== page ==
Over the years Wirral Leaks readers have sent us some marvellous pictures with all the pathos and precision of a Martin Parr  photographic exhibition.

Our latest valued contributor provides us with the following  photos of New Ferry accompanied by this message :

I took these yesterday in New Ferry. These are only a few examples, there are more “planters” placed there by God knows who. I had previously spoken to one of the remaining business owners, and whilst she said they looked nice, she did not believe any of the garbage spouted by elected officials (local or national) that New Ferry would rise from the ashes. I agree with her…






Whilst we applaud anyone who tries to prettify a bombsite we can only agree that judging by these pictures it will be a long time before New Ferry goes from boom to boom town!…


Campaign group ‘For Trees’ have today sent out this urgent appeal :

There is an intention to discuss Wirral’s Trees tonight and ‘call in’ the felling while the new Wirral Tree Policy and strategy is established. This policy will afford Tree Protection and allow a healthier environment for Wirral.

Please show your support at the Council meeting on the environment TONIGHT  (Tuesday 2nd July) from 6pm at Wallasey Town Hall.
Your voices count!!
Many many thanks for your ongoing support


Meanwhile here is recent correspondence we have received outlining  For Trees attempts to stop the felling of 33 mature,healthy trees in West Kirby. Could this be part of Wirral’ Council’s gross over-reaction to tree maintenance prompted by a particularly tragic case involving a fallen tree?

Dear Mr Justice,

I am sending a copy below of the e-mail sent to interested Councillors and those on the Environment Committee following a ‘meeting’ in Grange Park with Anthony Bestwick and Colin Quinney where Councillors called to STOP the plans to cut and fell the row of lombardy poplars in Grange Park, West Kirby. The Council officers have said that they are refusing any call for a moratorium and will proceed with felling!!! This is outrageous!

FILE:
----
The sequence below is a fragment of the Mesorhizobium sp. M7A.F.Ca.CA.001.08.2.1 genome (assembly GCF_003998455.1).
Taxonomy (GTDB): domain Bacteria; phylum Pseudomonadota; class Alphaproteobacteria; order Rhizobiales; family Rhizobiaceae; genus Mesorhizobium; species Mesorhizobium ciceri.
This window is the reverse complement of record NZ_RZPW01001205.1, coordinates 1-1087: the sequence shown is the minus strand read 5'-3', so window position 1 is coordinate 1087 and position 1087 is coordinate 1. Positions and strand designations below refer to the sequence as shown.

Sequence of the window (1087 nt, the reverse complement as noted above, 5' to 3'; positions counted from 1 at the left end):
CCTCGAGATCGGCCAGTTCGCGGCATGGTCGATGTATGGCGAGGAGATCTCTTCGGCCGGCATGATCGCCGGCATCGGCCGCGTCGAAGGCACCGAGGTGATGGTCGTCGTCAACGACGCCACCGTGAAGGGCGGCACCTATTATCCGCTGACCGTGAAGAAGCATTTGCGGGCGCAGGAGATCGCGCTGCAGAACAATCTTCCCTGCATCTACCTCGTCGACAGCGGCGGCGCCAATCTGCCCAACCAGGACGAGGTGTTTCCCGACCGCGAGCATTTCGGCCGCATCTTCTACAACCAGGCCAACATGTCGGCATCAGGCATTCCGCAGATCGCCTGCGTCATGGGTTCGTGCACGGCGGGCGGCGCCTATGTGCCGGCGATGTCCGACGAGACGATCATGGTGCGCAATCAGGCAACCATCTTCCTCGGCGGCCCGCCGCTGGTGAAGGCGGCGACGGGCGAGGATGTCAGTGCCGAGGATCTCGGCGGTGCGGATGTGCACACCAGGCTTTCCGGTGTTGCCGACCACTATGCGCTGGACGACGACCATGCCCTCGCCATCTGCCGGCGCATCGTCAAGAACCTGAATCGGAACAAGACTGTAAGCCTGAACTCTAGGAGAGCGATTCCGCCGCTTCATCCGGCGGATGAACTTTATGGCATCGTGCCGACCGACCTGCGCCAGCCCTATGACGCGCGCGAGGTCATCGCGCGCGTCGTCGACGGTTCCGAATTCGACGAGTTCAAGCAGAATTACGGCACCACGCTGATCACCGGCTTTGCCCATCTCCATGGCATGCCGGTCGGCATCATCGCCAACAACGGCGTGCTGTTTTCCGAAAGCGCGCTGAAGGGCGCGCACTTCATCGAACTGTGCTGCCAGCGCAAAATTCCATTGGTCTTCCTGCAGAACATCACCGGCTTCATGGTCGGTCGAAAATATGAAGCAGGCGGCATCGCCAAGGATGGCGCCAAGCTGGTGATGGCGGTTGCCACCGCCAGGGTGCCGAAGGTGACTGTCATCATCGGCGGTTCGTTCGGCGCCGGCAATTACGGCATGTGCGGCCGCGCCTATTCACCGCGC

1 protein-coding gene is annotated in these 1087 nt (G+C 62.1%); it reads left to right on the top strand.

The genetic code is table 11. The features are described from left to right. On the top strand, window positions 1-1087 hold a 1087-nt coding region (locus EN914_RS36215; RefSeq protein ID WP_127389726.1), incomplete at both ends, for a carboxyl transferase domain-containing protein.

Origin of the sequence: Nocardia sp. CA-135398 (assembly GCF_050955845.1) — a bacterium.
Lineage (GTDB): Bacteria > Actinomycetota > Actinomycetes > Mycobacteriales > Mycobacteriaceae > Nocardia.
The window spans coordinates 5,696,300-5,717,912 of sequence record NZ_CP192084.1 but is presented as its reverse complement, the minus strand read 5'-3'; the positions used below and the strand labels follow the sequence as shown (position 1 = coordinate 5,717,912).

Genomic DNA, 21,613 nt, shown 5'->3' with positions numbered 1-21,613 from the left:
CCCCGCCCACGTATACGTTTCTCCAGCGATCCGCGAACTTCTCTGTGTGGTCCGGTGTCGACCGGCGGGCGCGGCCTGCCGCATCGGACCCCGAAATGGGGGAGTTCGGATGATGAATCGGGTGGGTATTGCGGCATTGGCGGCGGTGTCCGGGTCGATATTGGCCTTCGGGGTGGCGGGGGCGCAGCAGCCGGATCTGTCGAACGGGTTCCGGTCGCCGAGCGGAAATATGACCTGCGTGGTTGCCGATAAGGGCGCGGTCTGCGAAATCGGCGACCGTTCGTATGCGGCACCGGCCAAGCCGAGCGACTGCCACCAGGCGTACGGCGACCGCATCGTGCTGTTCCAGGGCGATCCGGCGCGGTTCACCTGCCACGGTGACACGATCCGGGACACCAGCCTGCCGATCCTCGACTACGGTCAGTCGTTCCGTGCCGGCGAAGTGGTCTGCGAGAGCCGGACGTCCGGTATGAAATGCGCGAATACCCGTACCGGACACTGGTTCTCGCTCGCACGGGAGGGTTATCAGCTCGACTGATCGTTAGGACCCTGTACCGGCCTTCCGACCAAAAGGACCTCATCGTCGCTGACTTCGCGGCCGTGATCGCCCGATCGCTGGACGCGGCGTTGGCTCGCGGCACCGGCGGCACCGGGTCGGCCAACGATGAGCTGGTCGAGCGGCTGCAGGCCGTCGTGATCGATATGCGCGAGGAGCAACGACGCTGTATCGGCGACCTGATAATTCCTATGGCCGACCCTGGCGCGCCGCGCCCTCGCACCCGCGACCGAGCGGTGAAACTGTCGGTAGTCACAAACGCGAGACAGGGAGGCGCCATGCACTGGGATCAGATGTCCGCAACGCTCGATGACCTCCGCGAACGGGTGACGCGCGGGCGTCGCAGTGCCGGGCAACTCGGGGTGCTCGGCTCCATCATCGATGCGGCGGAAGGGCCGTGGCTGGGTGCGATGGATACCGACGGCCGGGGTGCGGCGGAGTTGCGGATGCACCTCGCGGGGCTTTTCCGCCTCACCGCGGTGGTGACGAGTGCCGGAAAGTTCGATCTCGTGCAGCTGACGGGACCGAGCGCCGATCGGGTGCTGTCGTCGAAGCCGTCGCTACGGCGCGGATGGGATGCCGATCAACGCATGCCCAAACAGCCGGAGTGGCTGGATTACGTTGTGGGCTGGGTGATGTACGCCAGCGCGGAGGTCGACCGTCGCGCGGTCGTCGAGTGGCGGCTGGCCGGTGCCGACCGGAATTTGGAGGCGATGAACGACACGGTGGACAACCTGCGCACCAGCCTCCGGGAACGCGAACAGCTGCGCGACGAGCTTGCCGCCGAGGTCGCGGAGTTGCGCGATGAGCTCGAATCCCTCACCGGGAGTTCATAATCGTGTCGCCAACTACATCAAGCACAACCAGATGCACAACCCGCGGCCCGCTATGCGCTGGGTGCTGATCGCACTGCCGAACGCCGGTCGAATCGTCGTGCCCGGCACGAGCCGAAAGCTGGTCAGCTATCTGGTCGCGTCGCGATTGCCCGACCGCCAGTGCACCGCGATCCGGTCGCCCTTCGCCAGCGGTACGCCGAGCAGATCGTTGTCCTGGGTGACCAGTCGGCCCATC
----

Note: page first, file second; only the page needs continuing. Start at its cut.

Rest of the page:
Please help to stop the Grange fellings and KEEP WIRRAL’S TREES.

Many thanks,

Diane Johnson, For Trees Wirral.

Emergency on Planet Earth

Wirral’s trees are being felled at an unprecedented rate.  Some local authorities are now actively protecting trees in their constituencies. Wirral Council officers have repeatedly taken decisions based upon totally disproportionate and unfounded fears that our most precious living asset be disposed of, at cost to the taxpayer and to the Council.

Claim culture must be addressed, in part via public education; this is the legal responsibility of the council. Councils concerned about the possibility of negligence claims need to issue disclaimers in public areas which warn the public that they should, for example, avoid walking in the vicinity of quaysides, close to ancient trees on cliff tops, etc in the event of severe gales.  They cannot, and should not, be held responsible for accidents that occur as a result of the interactions between our environment and ourselves.
Litigation actions, pursued as a result of illnesses caused by airborne pollutants, are becoming more frequent; These increases in breathing related deaths are a vital implication of ‘duty of care’ and ‘health and safety issue’ for the council, as trees intercept pollutants which cause seizures, asthma attacks and inhibited lung growth.

‘For Trees’ has audited the loss of and damage to several thousand trees in our Borough. Felling operations are market-driven by the risk economy, by the biomass market  (which uses 79% wood fuel instead of waste products), timber harvesting, and by the compulsory roll-out of 5G and its infrastructure. An FOI request revealed a Wirral spend of 220k per annum on tree ‘works’ but this was subsequently found to be 1.5m (Anthony Bestwick quoted 1.2 m 19.6.19); It can cost up £5,000 to fell a mature tree (how much to protect a tree?)